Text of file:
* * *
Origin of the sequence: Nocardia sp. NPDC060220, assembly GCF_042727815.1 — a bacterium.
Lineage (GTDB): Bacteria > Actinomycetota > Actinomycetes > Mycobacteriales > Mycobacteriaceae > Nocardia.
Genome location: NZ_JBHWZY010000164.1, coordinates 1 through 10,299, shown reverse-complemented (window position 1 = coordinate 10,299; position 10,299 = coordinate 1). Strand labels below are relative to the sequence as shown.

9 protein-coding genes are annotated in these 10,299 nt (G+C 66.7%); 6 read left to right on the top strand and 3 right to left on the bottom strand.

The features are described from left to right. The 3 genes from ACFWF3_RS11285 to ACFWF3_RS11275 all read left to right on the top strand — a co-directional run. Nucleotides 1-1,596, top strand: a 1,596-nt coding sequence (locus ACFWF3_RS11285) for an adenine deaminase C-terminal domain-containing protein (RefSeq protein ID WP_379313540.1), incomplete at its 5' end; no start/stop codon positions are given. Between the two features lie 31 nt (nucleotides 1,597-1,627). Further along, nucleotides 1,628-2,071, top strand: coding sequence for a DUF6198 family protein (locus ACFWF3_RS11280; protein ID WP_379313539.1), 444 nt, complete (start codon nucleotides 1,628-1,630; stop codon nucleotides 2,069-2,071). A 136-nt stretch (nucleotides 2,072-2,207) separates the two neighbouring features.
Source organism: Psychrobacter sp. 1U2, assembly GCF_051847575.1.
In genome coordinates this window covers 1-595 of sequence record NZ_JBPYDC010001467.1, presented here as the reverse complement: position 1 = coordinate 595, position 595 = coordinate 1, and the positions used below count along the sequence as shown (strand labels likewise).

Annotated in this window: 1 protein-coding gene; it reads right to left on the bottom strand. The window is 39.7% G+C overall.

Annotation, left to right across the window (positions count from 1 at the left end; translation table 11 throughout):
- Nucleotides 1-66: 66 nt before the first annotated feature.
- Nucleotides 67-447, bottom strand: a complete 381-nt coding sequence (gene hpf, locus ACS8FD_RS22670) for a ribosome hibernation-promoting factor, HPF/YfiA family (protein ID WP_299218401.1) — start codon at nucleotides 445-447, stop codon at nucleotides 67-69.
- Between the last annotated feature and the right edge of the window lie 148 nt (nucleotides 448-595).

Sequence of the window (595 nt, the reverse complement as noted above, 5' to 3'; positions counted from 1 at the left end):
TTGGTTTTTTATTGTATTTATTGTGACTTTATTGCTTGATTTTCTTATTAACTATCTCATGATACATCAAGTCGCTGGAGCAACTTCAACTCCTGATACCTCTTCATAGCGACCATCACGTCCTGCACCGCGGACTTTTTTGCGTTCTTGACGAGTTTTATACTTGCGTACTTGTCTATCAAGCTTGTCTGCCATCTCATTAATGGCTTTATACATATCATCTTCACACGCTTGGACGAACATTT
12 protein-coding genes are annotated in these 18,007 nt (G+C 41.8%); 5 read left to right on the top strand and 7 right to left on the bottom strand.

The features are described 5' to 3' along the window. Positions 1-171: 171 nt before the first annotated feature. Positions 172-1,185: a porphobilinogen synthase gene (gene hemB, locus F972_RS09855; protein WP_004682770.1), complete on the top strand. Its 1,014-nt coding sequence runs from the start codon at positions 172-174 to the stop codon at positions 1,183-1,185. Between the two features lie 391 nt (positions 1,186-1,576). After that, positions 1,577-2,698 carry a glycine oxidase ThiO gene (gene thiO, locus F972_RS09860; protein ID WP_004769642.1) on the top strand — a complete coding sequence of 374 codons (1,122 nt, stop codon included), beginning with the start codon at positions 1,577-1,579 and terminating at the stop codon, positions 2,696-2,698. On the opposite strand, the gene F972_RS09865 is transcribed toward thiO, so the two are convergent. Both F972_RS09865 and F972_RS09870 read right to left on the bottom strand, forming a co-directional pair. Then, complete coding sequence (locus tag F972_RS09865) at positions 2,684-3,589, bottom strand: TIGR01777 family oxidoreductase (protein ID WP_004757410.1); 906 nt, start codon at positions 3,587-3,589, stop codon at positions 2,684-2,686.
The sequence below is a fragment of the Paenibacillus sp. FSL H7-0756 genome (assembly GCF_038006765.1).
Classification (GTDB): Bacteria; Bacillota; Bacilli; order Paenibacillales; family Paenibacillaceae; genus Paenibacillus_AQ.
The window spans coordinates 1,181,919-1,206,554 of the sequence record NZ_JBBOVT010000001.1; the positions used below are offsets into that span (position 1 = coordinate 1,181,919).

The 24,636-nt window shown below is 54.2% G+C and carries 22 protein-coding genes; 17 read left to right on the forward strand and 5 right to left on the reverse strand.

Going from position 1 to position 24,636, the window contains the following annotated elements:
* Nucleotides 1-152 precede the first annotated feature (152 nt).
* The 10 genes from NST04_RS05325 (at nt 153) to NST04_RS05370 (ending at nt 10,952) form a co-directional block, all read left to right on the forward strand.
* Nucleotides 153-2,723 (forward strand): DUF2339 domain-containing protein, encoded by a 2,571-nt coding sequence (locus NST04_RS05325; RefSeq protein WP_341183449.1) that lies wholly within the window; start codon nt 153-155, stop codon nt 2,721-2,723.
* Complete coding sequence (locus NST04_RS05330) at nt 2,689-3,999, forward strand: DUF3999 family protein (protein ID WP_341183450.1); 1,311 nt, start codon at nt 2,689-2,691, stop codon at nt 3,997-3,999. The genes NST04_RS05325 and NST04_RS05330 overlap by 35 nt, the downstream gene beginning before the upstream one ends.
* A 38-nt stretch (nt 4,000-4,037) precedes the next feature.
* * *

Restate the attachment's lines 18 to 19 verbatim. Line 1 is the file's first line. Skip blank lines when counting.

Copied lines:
Classification (GTDB): Bacteria; Bacillota; Bacilli; order Paenibacillales; family Paenibacillaceae; genus Paenibacillus_AQ.
The window spans coordinates 1,181,919-1,206,554 of the sequence record NZ_JBBOVT010000001.1; the positions used below are offsets into that span (position 1 = coordinate 1,181,919).